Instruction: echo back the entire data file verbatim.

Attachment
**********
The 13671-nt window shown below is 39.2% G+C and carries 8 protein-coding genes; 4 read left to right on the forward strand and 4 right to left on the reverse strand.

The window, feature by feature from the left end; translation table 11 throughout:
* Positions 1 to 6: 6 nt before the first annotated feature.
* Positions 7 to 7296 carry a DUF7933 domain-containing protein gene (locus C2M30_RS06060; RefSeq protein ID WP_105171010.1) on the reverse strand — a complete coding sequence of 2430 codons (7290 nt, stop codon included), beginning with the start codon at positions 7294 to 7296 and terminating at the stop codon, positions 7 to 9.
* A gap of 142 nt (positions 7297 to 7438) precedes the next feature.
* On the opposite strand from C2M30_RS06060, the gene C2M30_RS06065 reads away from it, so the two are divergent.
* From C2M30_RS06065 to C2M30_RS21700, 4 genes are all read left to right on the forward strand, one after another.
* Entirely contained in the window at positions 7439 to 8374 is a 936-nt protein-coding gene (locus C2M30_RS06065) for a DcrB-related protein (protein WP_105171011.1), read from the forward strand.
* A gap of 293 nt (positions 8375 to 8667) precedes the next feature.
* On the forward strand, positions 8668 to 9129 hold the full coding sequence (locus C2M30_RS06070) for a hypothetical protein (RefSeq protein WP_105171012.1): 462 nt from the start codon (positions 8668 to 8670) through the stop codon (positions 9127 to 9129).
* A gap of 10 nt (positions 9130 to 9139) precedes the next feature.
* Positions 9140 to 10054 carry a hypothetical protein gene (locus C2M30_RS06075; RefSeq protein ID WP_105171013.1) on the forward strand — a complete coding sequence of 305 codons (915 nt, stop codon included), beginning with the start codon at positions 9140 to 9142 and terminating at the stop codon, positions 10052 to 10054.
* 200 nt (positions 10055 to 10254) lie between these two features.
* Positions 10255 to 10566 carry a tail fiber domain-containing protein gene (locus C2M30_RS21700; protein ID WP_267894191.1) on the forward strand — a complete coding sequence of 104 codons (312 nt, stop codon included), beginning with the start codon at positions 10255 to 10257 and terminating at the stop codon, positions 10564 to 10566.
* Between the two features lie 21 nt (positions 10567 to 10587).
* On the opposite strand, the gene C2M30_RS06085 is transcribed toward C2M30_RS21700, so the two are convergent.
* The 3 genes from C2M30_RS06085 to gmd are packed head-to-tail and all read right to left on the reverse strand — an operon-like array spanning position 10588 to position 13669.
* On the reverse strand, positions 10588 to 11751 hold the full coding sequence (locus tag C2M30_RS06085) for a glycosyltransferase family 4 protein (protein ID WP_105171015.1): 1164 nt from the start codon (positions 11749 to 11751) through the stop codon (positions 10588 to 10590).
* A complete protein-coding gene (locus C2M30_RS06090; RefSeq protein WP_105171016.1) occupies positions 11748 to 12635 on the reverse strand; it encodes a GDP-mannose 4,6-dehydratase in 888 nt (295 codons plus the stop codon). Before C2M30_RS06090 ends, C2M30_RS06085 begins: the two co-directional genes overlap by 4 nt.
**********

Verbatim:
The 13671-nt window shown below is 39.2% G+C and carries 8 protein-coding genes; 4 read left to right on the forward strand and 4 right to left on the reverse strand.

The window, feature by feature from the left end; translation table 11 throughout:
* Positions 1 to 6: 6 nt before the first annotated feature.
* Positions 7 to 7296 carry a DUF7933 domain-containing protein gene (locus C2M30_RS06060; RefSeq protein ID WP_105171010.1) on the reverse strand — a complete coding sequence of 2430 codons (7290 nt, stop codon included), beginning with the start codon at positions 7294 to 7296 and terminating at the stop codon, positions 7 to 9.
* A gap of 142 nt (positions 7297 to 7438) precedes the next feature.
* On the opposite strand from C2M30_RS06060, the gene C2M30_RS06065 reads away from it, so the two are divergent.
* From C2M30_RS06065 to C2M30_RS21700, 4 genes are all read left to right on the forward strand, one after another.
* Entirely contained in the window at positions 7439 to 8374 is a 936-nt protein-coding gene (locus C2M30_RS06065) for a DcrB-related protein (protein WP_105171011.1), read from the forward strand.
* A gap of 293 nt (positions 8375 to 8667) precedes the next feature.
* On the forward strand, positions 8668 to 9129 hold the full coding sequence (locus C2M30_RS06070) for a hypothetical protein (RefSeq protein WP_105171012.1): 462 nt from the start codon (positions 8668 to 8670) through the stop codon (positions 9127 to 9129).
* A gap of 10 nt (positions 9130 to 9139) precedes the next feature.
* Positions 9140 to 10054 carry a hypothetical protein gene (locus C2M30_RS06075; RefSeq protein ID WP_105171013.1) on the forward strand — a complete coding sequence of 305 codons (915 nt, stop codon included), beginning with the start codon at positions 9140 to 9142 and terminating at the stop codon, positions 10052 to 10054.
* 200 nt (positions 10055 to 10254) lie between these two features.
* Positions 10255 to 10566 carry a tail fiber domain-containing protein gene (locus C2M30_RS21700; protein ID WP_267894191.1) on the forward strand — a complete coding sequence of 104 codons (312 nt, stop codon included), beginning with the start codon at positions 10255 to 10257 and terminating at the stop codon, positions 10564 to 10566.
* Between the two features lie 21 nt (positions 10567 to 10587).
* On the opposite strand, the gene C2M30_RS06085 is transcribed toward C2M30_RS21700, so the two are convergent.
* The 3 genes from C2M30_RS06085 to gmd are packed head-to-tail and all read right to left on the reverse strand — an operon-like array spanning position 10588 to position 13669.
* On the reverse strand, positions 10588 to 11751 hold the full coding sequence (locus tag C2M30_RS06085) for a glycosyltransferase family 4 protein (protein ID WP_105171015.1): 1164 nt from the start codon (positions 11749 to 11751) through the stop codon (positions 10588 to 10590).
* A complete protein-coding gene (locus C2M30_RS06090; RefSeq protein WP_105171016.1) occupies positions 11748 to 12635 on the reverse strand; it encodes a GDP-mannose 4,6-dehydratase in 888 nt (295 codons plus the stop codon). Before C2M30_RS06090 ends, C2M30_RS06085 begins: the two co-directional genes overlap by 4 nt.